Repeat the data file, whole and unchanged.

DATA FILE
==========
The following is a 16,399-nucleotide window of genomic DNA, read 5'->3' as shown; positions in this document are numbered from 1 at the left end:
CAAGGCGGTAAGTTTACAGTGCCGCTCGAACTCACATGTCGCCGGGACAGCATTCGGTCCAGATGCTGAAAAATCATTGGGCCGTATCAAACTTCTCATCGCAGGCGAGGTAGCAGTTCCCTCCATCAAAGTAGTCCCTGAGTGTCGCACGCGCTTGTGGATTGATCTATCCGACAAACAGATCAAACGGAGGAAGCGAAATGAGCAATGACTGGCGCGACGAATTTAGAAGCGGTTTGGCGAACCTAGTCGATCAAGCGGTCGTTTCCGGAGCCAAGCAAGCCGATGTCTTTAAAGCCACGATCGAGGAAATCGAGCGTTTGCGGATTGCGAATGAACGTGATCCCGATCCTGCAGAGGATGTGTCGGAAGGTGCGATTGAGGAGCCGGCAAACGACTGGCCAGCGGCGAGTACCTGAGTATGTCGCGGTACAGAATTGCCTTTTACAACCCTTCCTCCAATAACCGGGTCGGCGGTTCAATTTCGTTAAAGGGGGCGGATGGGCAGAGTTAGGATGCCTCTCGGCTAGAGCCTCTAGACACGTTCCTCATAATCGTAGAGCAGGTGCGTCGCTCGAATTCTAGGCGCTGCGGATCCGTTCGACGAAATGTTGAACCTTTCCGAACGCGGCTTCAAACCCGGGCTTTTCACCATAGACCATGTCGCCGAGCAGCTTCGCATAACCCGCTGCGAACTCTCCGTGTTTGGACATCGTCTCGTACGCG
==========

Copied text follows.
The following is a 16,399-nucleotide window of genomic DNA, read 5'->3' as shown; positions in this document are numbered from 1 at the left end:
CAAGGCGGTAAGTTTACAGTGCCGCTCGAACTCACATGTCGCCGGGACAGCATTCGGTCCAGATGCTGAAAAATCATTGGGCCGTATCAAACTTCTCATCGCAGGCGAGGTAGCAGTTCCCTCCATCAAAGTAGTCCCTGAGTGTCGCACGCGCTTGTGGATTGATCTATCCGACAAACAGATCAAACGGAGGAAGCGAAATGAGCAATGACTGGCGCGACGAATTTAGAAGCGGTTTGGCGAACCTAGTCGATCAAGCGGTCGTTTCCGGAGCCAAGCAAGCCGATGTCTTTAAAGCCACGATCGAGGAAATCGAGCGTTTGCGGATTGCGAATGAACGTGATCCCGATCCTGCAGAGGATGTGTCGGAAGGTGCGATTGAGGAGCCGGCAAACGACTGGCCAGCGGCGAGTACCTGAGTATGTCGCGGTACAGAATTGCCTTTTACAACCCTTCCTCCAATAACCGGGTCGGCGGTTCAATTTCGTTAAAGGGGGCGGATGGGCAGAGTTAGGATGCCTCTCGGCTAGAGCCTCTAGACACGTTCCTCATAATCGTAGAGCAGGTGCGTCGCTCGAATTCTAGGCGCTGCGGATCCGTTCGACGAAATGTTGAACCTTTCCGAACGCGGCTTCAAACCCGGGCTTTTCACCATAGACCATGTCGCCGAGCAGCTTCGCATAACCCGCTGCGAACTCTCCGTGTTTGGACATCGTCTCGTACGCG